By Shewanda Riley
Before I knew it, the words tumbled out of my mouth with such ferocity that I was surprised. I could also tell by the stunned looks on the faces of my students that they were also surprised by my swift response. And the student who’d asked the question sat looking like he’d just been stomped on by a WWE superstar.
I didn’t curse or yell at the student but gave him such a no-nonsense response to what was designed to start a verbal fight between us that he sat silent for a few minutes. He even repeated the question when it appeared that he didn’t get the fight he wanted. I’m not sure if he was trying to get me to yell at him or see me lose my cool in front of class. I was trying to think of the words of Proverbs 15:1 “A gentle response defuses anger, but a sharp tongue kindles a temper-fire,” but the words came to my mind after the class was over.
After it happened, I honestly felt bad. I could see the other students tense up because they weren’t sure what was going to happen next. I tried to joke about them looking startled and did my best to steer the class discussion back to the lesson topic.
Funny thing is I had another student in another class do the exact same thing one day earlier and I just ignored her comments. I’m also not trying to be deep and spiritual about two similar experiences, but was God trying to tell me something? Of course, he was God always speaks to us through our experiences, no matter how seemingly insignificant, if we choose to listen and pay attention.
Last week, I wrote “you have to do your part;” the more I thought about it, these incidents show that I needed to take some of my own advice. As much as I fussed about my students not doing their part to succeed in class, I was guilty of doing the least amount when it came to certain areas of my life.I know what God’s word says, I just have to do a much better job of applying it.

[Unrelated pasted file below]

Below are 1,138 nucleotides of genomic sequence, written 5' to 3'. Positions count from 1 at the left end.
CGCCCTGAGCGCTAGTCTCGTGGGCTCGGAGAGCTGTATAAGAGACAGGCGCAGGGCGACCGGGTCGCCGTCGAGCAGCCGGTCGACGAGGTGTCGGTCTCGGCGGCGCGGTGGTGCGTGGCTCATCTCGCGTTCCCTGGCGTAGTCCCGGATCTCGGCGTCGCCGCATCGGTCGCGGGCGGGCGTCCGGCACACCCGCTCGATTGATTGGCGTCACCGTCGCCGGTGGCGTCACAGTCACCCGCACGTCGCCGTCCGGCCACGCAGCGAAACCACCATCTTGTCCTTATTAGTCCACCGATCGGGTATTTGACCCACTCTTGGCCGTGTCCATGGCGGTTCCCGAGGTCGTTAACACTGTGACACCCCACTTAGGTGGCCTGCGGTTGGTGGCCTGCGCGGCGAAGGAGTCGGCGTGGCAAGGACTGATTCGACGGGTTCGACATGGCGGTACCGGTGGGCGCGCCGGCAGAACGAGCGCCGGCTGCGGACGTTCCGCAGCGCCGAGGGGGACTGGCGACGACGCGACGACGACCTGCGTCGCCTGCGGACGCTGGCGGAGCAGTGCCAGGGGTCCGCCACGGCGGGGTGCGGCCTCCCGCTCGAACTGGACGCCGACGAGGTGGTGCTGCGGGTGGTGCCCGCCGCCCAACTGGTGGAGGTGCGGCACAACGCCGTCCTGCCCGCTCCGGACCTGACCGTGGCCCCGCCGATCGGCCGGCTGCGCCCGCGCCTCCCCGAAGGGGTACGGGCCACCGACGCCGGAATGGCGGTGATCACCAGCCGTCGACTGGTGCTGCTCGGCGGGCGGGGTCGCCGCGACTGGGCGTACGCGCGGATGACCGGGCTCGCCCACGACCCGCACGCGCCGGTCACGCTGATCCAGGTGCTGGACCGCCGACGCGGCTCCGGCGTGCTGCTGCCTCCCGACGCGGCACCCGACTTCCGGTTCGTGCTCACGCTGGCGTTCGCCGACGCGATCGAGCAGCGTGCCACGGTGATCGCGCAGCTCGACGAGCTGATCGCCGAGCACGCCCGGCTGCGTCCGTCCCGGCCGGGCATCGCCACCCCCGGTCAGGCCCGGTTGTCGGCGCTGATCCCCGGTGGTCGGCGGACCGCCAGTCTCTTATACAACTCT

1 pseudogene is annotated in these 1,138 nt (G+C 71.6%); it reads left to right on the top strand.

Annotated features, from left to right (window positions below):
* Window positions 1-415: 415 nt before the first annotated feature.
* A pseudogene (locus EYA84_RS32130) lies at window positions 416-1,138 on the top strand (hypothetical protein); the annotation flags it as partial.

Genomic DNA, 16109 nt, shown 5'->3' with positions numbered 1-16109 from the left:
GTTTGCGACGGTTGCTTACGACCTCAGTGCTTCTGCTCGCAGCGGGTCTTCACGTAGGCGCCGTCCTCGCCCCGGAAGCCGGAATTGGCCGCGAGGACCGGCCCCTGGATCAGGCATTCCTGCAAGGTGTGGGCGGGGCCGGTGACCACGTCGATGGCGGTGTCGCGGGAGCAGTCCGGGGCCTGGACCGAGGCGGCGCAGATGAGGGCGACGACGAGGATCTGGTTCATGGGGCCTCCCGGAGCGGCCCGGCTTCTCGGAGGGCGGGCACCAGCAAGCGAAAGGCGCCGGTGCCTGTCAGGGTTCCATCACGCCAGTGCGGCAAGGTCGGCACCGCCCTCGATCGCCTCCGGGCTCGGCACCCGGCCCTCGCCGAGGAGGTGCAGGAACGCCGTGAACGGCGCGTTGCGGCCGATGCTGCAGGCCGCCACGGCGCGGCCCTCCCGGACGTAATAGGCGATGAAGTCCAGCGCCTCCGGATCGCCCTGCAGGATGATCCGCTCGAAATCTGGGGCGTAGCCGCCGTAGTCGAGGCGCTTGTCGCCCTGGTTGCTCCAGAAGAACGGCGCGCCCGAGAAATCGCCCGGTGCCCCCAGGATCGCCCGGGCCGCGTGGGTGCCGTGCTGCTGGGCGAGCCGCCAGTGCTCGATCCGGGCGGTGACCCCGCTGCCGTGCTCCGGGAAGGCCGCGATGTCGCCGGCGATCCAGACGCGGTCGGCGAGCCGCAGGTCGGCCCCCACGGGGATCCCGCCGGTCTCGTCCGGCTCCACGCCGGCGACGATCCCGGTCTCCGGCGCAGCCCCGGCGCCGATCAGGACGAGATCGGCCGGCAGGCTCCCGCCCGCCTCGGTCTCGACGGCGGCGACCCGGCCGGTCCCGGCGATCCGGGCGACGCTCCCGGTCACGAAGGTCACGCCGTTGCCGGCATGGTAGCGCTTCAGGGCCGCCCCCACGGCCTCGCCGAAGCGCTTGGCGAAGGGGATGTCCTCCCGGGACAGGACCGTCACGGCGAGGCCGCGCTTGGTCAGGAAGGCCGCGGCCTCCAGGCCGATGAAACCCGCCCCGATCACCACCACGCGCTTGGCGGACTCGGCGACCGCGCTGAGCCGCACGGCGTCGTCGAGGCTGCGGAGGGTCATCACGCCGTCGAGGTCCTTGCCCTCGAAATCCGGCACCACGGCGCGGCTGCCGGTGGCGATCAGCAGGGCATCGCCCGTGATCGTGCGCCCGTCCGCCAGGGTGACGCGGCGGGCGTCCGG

I knew deep down that I could have handled the situation better. Like most people, I know when I’m about to cross that line. In this situation, doing my part meant that I listen more than I speak. Doing my part also meant that when I did speak, I should offer affirming and encouraging words, not harsh words. I needed to put into the action the truth of Proverb 15:1: “A soft and gentle and thoughtful answer turns away wrath, But harsh and painful and careless words stir up anger.”
In addition, I needed to be more intentional about giving a much more compassionate response. Pray for me because I’m definitely working on that one! We also have to do our part in the areas where we find it most difficult because it’s in those areas that we grow the most.
Shewanda Riley (Aunt Wanda), PhD, is a Fort Worth-based author of “Love Hangover: Moving from Pain to Purpose After a Relationship Ends” and “Writing to the Beat of God’s Heart: A Book of Prayers for Writers.” Email her at firstname.lastname@example.org or follow her on Twitter @shewanda. You can also listen to her podcast at www.chocolateauntiepodcast.com.